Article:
No one likes the middle seat on a flight … well maybe someone does, but I have yet to meet them. Airlines need to add as many seats as possible to a flight, and fill them, to maximize their revenue potential, but with more airline options the competition to attract passengers is more challenging than ever.
Given the potential space within the Airbus A320 narrow body family of aircraft (A318/A319/A320/A321) Morten Müller, a former aircraft engineer with Airbus has designed an interesting interior that maximizes the space within an A320, which has been sold as a single-aisle aircraft only, since it entered service in 1988.
Müller’s seating design transforms the traditional 3-3 (3 seats – aisle – 3 seats) configuration into 1-2-2. This design allows airlines to potentially create a premium domestic or transcontinental product with smaller aircraft on strategic routes. For example, United Airlines operates Washington-Dulles to San Francisco 8 times per day with non-stop service; Airbus A320 aircraft operates three of these flights, with two other flights being served by the Airbus A319.
Given the passenger loads on these flights and the high frequency of high yield business travelers flying to, and through, San Francisco a sub-fleet of A319/A320 aircraft could be created to cater to a premium-economy class service, similar to United’s current United PS (Premium Service) sub-fleet of Boeing 757-222 aircraft.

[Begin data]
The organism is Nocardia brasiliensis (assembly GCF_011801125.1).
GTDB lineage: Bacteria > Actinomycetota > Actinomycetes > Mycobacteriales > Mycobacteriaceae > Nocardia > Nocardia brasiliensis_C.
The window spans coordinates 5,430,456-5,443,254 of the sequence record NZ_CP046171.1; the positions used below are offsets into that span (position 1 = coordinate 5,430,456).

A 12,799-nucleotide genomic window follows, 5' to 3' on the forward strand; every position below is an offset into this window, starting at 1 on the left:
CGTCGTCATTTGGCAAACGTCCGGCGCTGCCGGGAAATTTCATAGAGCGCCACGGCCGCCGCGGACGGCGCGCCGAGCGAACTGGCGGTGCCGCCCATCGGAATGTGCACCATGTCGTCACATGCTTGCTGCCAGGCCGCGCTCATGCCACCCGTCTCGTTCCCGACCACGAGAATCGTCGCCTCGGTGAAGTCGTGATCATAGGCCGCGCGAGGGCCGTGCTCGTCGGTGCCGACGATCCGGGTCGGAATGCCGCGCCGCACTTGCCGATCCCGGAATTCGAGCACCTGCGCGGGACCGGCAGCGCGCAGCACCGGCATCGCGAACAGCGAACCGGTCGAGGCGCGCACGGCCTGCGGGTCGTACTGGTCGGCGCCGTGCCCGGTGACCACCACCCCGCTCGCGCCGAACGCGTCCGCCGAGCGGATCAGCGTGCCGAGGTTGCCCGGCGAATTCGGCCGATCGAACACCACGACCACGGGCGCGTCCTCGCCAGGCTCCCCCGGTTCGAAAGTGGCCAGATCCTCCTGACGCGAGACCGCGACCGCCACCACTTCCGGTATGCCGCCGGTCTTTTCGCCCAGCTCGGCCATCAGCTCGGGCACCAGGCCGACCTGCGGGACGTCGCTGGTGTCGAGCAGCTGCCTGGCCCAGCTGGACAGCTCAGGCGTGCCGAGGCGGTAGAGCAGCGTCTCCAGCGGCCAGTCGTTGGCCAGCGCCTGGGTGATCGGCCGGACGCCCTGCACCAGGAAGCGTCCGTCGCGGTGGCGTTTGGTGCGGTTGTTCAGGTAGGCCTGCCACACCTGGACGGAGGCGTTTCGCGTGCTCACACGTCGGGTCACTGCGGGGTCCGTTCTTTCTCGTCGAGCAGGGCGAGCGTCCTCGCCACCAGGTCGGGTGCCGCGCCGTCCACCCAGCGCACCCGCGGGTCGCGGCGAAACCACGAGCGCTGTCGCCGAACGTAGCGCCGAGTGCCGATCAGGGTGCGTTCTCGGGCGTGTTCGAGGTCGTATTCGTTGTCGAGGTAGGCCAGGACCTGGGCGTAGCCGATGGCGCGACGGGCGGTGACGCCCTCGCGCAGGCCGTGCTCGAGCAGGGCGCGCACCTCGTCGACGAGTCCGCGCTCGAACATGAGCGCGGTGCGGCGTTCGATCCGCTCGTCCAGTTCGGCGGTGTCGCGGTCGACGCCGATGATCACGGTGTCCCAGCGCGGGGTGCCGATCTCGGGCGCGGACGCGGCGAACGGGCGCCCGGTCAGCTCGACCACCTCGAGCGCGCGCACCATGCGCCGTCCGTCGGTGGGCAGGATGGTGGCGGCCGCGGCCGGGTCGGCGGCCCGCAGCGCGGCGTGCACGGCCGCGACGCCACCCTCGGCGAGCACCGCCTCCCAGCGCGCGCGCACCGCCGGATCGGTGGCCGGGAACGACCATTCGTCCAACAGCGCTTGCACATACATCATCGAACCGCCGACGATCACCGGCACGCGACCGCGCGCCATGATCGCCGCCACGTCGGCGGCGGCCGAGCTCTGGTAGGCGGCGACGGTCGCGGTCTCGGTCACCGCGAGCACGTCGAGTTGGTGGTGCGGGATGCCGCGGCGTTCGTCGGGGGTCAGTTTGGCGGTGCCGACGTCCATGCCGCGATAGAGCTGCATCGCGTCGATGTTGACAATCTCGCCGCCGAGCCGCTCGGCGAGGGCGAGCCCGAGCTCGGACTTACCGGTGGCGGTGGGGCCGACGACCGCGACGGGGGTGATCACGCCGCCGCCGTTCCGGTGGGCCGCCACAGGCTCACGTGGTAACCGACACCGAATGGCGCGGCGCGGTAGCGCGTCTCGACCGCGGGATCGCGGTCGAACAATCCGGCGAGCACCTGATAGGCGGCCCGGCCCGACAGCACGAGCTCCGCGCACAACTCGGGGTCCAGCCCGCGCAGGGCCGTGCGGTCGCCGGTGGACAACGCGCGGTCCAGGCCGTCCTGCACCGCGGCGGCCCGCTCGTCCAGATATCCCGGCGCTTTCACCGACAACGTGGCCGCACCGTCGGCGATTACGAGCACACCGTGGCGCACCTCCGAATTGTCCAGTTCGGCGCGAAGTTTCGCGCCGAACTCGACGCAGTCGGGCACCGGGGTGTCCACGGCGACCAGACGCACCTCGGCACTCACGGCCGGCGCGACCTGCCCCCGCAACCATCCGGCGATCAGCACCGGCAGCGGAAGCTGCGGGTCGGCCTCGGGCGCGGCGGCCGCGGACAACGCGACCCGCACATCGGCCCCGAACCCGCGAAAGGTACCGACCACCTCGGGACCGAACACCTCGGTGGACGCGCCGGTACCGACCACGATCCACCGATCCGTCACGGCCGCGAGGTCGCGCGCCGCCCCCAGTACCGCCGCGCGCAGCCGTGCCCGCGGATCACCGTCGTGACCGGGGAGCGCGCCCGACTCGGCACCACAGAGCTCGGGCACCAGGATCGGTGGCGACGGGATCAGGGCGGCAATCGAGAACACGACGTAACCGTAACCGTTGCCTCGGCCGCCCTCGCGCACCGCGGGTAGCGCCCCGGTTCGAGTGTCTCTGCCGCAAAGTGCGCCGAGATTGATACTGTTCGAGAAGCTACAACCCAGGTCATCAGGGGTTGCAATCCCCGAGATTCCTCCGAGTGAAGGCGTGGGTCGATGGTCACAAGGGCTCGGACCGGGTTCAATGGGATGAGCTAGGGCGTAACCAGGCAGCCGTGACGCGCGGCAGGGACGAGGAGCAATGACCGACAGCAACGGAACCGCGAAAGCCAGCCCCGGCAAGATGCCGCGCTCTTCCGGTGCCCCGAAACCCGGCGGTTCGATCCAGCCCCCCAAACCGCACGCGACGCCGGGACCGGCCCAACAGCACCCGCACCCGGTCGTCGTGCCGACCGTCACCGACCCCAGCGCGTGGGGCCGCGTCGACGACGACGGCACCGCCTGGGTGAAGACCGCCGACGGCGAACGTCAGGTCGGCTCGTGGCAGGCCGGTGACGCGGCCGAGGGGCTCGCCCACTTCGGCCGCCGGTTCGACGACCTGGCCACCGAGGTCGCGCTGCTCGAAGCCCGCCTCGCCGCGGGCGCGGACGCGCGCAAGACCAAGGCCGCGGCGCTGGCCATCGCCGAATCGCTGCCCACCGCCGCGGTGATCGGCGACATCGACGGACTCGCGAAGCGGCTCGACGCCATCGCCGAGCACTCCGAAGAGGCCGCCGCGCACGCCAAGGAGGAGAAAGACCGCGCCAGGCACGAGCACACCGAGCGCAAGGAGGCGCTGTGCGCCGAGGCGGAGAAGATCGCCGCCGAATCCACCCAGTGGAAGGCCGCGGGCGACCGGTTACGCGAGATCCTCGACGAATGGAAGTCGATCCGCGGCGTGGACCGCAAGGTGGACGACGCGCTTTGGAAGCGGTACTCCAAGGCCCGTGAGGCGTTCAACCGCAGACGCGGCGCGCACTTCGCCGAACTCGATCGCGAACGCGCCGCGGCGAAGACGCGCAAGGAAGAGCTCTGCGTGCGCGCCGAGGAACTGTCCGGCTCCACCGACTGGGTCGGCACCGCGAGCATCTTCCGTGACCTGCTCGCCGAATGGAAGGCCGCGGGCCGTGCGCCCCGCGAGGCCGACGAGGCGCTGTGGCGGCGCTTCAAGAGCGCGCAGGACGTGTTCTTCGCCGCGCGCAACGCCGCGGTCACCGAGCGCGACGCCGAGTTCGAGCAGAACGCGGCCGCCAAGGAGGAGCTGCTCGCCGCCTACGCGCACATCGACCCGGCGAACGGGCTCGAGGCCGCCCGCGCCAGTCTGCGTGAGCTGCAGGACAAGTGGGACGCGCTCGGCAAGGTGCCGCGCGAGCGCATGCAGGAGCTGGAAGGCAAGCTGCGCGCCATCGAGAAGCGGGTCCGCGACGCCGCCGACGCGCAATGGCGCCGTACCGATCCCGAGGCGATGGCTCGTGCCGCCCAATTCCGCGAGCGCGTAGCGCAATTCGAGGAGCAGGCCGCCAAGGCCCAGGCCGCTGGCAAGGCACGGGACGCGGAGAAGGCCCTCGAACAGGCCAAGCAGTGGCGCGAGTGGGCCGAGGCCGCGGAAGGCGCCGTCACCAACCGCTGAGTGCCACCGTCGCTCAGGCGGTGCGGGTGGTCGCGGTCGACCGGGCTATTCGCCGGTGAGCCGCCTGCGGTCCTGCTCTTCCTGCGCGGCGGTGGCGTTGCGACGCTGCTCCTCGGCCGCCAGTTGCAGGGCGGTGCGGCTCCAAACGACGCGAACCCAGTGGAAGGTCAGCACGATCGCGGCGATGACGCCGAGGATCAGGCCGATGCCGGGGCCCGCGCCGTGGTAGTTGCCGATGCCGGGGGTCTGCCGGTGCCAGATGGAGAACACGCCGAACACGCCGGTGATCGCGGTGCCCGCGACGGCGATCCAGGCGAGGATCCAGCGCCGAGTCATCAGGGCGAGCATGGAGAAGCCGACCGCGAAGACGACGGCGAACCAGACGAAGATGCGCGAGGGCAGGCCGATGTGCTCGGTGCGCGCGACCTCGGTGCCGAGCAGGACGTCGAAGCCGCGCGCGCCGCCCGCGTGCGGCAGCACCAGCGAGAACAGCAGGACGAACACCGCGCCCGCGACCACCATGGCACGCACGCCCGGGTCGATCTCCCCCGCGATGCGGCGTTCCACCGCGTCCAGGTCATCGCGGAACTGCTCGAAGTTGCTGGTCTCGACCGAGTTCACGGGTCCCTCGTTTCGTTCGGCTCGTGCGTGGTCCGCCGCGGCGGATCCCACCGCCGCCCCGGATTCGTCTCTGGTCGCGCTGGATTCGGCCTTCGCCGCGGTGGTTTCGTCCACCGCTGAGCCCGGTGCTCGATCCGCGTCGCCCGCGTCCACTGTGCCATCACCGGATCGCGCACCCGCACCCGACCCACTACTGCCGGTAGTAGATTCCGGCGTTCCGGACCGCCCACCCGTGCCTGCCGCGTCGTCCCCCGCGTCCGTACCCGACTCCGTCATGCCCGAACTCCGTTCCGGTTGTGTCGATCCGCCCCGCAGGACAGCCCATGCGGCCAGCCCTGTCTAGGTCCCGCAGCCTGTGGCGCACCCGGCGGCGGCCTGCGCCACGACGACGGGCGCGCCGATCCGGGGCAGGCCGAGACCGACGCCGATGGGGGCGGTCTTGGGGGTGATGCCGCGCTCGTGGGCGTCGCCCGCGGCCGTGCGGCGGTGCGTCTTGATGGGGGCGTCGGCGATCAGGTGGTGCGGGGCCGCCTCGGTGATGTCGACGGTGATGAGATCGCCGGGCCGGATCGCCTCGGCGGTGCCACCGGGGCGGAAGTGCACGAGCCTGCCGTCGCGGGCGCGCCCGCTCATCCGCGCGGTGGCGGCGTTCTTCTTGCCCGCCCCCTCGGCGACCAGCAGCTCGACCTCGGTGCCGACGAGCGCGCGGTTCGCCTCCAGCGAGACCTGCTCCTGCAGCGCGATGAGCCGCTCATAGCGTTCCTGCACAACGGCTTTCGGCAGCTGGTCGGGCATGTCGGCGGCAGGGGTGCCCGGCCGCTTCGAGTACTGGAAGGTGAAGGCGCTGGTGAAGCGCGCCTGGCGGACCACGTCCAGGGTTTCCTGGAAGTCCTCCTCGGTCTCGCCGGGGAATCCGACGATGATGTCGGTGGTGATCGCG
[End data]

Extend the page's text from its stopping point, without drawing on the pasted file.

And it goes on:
The removal of 1-seat per row can be a loss of substantial revenue, but on certain routes potentially the loss of the seats could be made up for in revenue from a cabin configured entirely with ‘economy plus’ seats.
The competition among airlines to differentiate themselves is fierce. American Airlines installed in-seat power through out economy class on the New York – San Francisco/Los Angeles routes; United Airlines introduced its “PS” service on the same routes; Delta tried its hand “Song” all economy with a nice in-flight experience on its transcontinental routes from New York … and other upstart airlines are now finding their niche in passenger amenities.
Could Müller’s cabin design be the answer the airlines are looking for? Imagine looking at your boarding pass and never having to be upset you got a middle seat … isn’t that worth a slightly her airfare to you? It would be to me
Fewer passengers means less baggage and less passenger weight. Less passengers and a lower weight means more cargo capacity, which means more revenue…
…personally I’d love to see an airline give Müller’s design a try. It is an expensive gamble, but one that may offer profitable returns in both revenue and passenger loyalty.
Below are two graphic images of Morten Müller’s proposed new A320 twin-aisle cabin layout.